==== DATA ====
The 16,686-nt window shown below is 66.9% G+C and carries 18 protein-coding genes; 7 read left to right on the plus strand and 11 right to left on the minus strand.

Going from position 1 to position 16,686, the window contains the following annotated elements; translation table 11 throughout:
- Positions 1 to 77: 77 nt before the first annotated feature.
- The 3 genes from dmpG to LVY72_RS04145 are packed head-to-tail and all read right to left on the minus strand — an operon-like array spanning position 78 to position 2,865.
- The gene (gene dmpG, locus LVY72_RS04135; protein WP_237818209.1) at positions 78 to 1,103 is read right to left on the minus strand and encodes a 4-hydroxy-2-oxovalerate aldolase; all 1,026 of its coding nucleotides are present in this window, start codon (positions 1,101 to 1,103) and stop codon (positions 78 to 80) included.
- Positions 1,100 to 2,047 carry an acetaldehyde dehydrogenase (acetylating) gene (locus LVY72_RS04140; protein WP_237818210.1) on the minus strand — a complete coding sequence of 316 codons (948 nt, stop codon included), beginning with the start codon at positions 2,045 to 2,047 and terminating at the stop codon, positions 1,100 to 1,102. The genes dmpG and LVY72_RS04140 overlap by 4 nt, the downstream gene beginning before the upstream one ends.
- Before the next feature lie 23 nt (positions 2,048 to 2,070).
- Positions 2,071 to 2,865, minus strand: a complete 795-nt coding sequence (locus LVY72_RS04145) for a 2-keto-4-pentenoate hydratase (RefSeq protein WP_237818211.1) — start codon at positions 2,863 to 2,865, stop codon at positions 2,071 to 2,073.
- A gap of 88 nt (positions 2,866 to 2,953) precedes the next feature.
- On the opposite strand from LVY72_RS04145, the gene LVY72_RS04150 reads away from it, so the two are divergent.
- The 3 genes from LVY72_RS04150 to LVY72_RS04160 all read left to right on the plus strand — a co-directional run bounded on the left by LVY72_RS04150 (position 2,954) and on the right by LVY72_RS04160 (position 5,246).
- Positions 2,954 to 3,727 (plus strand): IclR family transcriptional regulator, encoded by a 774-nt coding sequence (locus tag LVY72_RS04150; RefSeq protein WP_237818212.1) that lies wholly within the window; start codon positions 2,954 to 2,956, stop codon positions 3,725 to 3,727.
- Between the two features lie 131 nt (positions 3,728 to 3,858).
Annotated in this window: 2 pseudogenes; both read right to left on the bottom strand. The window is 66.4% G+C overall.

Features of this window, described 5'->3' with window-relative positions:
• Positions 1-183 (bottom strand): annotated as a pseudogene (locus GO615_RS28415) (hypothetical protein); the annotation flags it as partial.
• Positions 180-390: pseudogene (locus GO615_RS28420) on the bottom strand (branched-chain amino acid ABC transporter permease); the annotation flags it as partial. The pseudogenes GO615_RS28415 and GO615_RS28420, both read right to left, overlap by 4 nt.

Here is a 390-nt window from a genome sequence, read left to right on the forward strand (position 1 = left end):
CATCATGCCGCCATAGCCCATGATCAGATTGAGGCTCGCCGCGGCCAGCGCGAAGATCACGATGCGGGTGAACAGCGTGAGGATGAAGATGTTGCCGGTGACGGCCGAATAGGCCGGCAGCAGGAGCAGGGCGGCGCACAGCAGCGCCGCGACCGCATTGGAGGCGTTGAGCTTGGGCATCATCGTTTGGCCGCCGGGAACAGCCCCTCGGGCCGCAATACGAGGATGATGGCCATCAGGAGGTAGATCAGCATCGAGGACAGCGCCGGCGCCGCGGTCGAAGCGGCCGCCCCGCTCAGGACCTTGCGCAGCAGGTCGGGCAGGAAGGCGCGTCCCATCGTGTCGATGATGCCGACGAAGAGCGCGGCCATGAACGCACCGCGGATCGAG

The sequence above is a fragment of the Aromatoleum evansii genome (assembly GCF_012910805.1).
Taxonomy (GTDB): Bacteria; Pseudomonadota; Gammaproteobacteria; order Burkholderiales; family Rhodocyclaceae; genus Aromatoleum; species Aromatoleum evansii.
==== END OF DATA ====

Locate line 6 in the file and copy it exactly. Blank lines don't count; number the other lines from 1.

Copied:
- Positions 1,100 to 2,047 carry an acetaldehyde dehydrogenase (acetylating) gene (locus LVY72_RS04140; protein WP_237818210.1) on the minus strand — a complete coding sequence of 316 codons (948 nt, stop codon included), beginning with the start codon at positions 2,045 to 2,047 and terminating at the stop codon, positions 1,100 to 1,102. The genes dmpG and LVY72_RS04140 overlap by 4 nt, the downstream gene beginning before the upstream one ends.